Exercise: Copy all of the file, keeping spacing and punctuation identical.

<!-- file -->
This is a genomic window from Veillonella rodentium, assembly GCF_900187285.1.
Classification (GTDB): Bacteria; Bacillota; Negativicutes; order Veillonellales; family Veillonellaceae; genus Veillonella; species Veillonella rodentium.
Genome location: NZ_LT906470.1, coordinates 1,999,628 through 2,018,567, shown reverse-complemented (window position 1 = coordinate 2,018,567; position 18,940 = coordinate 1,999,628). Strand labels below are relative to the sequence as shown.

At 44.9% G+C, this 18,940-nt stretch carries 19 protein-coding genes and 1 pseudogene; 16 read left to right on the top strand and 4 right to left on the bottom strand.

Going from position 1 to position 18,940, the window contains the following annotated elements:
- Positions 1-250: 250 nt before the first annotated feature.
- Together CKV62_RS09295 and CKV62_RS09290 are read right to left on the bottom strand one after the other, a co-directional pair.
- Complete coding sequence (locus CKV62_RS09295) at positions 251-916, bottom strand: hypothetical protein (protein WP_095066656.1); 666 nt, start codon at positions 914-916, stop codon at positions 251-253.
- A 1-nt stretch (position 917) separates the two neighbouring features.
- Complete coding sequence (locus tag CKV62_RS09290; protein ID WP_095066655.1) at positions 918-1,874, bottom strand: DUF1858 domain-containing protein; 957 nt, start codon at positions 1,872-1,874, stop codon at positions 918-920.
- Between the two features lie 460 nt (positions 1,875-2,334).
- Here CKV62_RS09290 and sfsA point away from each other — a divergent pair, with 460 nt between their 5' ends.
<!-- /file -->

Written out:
This is a genomic window from Veillonella rodentium, assembly GCF_900187285.1.
Classification (GTDB): Bacteria; Bacillota; Negativicutes; order Veillonellales; family Veillonellaceae; genus Veillonella; species Veillonella rodentium.
Genome location: NZ_LT906470.1, coordinates 1,999,628 through 2,018,567, shown reverse-complemented (window position 1 = coordinate 2,018,567; position 18,940 = coordinate 1,999,628). Strand labels below are relative to the sequence as shown.

At 44.9% G+C, this 18,940-nt stretch carries 19 protein-coding genes and 1 pseudogene; 16 read left to right on the top strand and 4 right to left on the bottom strand.

Going from position 1 to position 18,940, the window contains the following annotated elements:
- Positions 1-250: 250 nt before the first annotated feature.
- Together CKV62_RS09295 and CKV62_RS09290 are read right to left on the bottom strand one after the other, a co-directional pair.
- Complete coding sequence (locus CKV62_RS09295) at positions 251-916, bottom strand: hypothetical protein (protein WP_095066656.1); 666 nt, start codon at positions 914-916, stop codon at positions 251-253.
- A 1-nt stretch (position 917) separates the two neighbouring features.
- Complete coding sequence (locus tag CKV62_RS09290; protein ID WP_095066655.1) at positions 918-1,874, bottom strand: DUF1858 domain-containing protein; 957 nt, start codon at positions 1,872-1,874, stop codon at positions 918-920.
- Between the two features lie 460 nt (positions 1,875-2,334).
- Here CKV62_RS09290 and sfsA point away from each other — a divergent pair, with 460 nt between their 5' ends.